IMPORTANT NOTE: This command is obsolete, and is no longer maintained. It is strongly recommended that you use alignment.salign() instead.
This command uses the current alignment as the starting point for an iterative least-squares superposition of two or more 3D structures. This results in a new multiple structural alignment. A good initial alignment may be obtained by sequence alignment (alignment.malign()). For superpositions, only one atom per residue is used, as specified by fit_atoms. The resulting alignment can be written to a file with the alignment.write() command. The multiply superposed coordinates remain in memory and can be used with such commands as model.transfer_xyz() if Sequence.atom_file is not changed in the meantime. It is best to use the structure that overlaps most with all the other structures as the first protein in the alignment. This may prevent an error exit due to too few equivalent positions during framework construction.
The alignment algorithm is as follows. There are several cycles, each of which consists of an update of a framework and a calculation of a new alignment; the new alignment is based on the superposition of the structures onto the latest framework. The framework in each cycle is obtained as follows. The initial framework consists of the atoms in structure 1 that correspond to fit_atoms. If there is no specified atom types in any of the residues at a given position, the coordinates for this framework position are approximated by the neighboring coordinates. Next, all other structures are fit to this framework. The final framework for the current cycle is then obtained as an average of all the structures, in their fitted orientations, but only for residue positions that are common to all of them, given the current alignment. Another result is that all the structures are now superposed on this framework. Note that the alignment has not been changed yet. Next, the multiple alignment itself is re-derived in dynamic programming runs, where is the number of structures. This is done as follows. First, structure 2 is aligned with structure 1, using the inter-molecular atom-atom distance matrix, for all atoms of the selected type, as the weight matrix for the dynamic programming run. Next, structure 3 is aligned with an average of structures 1 and 2 using the same dynamic programming technique. Structure 4 is then aligned with an average of structures 1-3, and so on. Averages of structures - are calculated for all alignment positions where there is at least one residue in any of the structures - (this is different from a framework which requires that residues from all structures be present). Note that in this step, residues out of the current framework may get aligned and the current framework residues may get unaligned. Thus, after the series of dynamic programming runs, a new multiple alignment is obtained. This is then used in the next cycle to obtain the next framework and the next alignment. The cycles are repeated until there is no change in the number of equivalent positions. This procedure is best viewed as a way to determine the framework regions, not the whole alignment. The results from this command are expected to be similar to the output of program MNYFIT [Sutcliffe et al., 1987].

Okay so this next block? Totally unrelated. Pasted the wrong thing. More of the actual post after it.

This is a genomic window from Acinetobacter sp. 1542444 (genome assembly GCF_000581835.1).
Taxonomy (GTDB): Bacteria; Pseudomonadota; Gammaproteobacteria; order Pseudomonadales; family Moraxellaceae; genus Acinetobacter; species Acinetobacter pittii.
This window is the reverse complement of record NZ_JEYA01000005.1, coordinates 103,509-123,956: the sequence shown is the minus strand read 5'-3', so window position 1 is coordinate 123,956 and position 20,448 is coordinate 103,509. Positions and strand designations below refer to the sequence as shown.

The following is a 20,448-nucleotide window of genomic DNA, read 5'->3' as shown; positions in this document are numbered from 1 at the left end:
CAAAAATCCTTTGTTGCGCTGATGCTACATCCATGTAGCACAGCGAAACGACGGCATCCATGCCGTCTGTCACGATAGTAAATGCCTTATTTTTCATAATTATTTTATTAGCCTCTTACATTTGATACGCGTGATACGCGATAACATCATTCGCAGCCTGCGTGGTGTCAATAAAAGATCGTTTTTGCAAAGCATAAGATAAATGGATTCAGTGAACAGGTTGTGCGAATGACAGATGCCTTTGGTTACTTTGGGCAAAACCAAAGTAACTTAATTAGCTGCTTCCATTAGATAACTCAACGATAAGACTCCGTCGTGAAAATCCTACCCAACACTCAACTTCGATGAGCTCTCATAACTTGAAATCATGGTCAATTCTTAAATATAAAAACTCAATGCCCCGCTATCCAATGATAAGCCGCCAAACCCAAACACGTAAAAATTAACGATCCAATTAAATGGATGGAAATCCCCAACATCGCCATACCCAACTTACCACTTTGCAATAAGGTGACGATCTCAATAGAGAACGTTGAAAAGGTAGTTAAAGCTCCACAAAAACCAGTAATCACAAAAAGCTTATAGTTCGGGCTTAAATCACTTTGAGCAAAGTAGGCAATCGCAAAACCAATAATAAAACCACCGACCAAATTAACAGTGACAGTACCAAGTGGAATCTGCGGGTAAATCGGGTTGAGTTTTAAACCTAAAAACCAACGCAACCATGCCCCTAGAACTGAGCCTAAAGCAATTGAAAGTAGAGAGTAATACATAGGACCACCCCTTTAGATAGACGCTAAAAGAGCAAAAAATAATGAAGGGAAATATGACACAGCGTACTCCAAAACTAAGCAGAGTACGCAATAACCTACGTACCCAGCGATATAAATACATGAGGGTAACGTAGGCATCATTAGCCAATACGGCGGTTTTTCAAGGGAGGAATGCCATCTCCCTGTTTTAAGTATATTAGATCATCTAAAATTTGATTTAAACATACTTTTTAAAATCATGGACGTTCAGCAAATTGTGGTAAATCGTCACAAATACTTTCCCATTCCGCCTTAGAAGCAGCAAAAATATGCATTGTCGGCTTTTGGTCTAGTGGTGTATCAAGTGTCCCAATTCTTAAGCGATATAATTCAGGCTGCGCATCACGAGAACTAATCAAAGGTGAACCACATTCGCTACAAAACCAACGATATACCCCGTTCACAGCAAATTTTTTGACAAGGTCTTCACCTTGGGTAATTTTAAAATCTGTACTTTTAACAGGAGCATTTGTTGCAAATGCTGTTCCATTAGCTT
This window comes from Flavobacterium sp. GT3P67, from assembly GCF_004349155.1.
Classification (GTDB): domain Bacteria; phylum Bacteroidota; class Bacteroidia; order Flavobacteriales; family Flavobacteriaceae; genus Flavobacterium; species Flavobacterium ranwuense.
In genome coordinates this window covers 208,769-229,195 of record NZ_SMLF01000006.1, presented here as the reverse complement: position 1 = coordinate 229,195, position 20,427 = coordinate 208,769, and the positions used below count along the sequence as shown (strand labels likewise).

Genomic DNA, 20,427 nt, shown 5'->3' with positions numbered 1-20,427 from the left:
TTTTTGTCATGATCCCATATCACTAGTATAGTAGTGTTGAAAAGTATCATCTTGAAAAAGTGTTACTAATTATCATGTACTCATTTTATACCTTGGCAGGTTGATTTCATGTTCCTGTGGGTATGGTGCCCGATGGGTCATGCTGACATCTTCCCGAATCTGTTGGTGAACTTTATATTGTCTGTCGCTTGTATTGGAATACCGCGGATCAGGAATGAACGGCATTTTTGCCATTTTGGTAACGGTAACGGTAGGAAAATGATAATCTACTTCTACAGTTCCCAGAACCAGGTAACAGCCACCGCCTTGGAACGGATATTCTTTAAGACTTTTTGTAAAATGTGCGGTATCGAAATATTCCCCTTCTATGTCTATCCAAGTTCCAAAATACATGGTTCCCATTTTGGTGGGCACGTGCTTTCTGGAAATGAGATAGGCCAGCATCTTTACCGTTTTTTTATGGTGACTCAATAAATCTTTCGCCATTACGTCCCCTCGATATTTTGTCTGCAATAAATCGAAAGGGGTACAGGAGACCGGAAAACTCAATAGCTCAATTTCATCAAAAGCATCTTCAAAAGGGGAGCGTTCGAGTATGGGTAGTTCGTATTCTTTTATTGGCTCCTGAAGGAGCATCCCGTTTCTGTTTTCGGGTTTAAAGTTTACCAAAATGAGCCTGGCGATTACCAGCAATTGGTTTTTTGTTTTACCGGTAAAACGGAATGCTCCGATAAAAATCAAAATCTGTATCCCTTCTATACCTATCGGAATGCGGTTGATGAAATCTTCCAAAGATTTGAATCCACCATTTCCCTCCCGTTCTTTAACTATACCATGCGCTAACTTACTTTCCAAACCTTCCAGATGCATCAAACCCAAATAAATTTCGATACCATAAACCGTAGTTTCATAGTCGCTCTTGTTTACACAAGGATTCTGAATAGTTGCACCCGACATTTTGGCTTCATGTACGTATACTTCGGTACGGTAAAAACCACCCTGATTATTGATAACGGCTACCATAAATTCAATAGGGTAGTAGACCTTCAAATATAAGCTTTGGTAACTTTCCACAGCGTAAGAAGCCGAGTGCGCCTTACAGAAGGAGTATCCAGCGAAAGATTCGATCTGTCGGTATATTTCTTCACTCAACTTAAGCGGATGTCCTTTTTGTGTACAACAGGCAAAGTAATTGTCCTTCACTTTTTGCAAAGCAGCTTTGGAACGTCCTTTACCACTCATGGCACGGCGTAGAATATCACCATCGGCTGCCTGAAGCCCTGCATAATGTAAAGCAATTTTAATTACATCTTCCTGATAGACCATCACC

gap_penalties_3d is a gap creation penalty (usually 0), and gap_penalties_3d is a gap extension penalty, say 1.75. This procedure identifies pairs of positions as equivalent when they have their selected atoms at most 2 times gap_penalties_3d angstroms apart in the current superposition (this is so when the gap initiation penalty is 0), as described for the alignment.align3d() command.
Argument output can contain the following values:
If write_fit is True, the fitted atom files are written out in their final fitted orientations. To construct the filenames, first the file extension in edit_file_ext is removed (if present), and then the extension in edit_file_ext is added (if not already present). By default this creates files with a _fit extension.
If current_directory is True, the fitted atom files will go to the current directory. Otherwise, the output will be in the directory with the original files.
If write_whole_pdb is True, the whole PDB files are written out; otherwise only the parts corresponding to the aligned sequences are output.
If fit is False, the initial alignment is not changed. This is useful when all the structures have to be superimposed with the initial alignment (fit = False and write_fit = True).
# Example for: alignment.malign3d(), alignment.compare_structures() # This will read all sequences from a sequence file, multiply align # their 3D structures, and then also compare them using this alignment. from modeller import * env = environ() env.io.atom_files_directory = ['../atom_files'] aln = alignment(env, file='toxin.ali', align_codes='all') aln.malign(gap_penalties_1d=(-600, -400)) aln.malign3d(gap_penalties_3d=(0, 2.0), write_fit=True, write_whole_pdb=False) aln.write(file='toxin-str.pap', alignment_format='PAP') # Make two comparisons: no cutoffs, and 3.5A/60 degree cutoffs for RMS, DRMS, # and dihedral angle comparisons: aln.compare_structures(rms_cutoffs=*11) aln.compare_structures(rms_cutoffs=(3.5, 3.5, 60, 60, 60, 60, 60, 60, 60, 60, 60))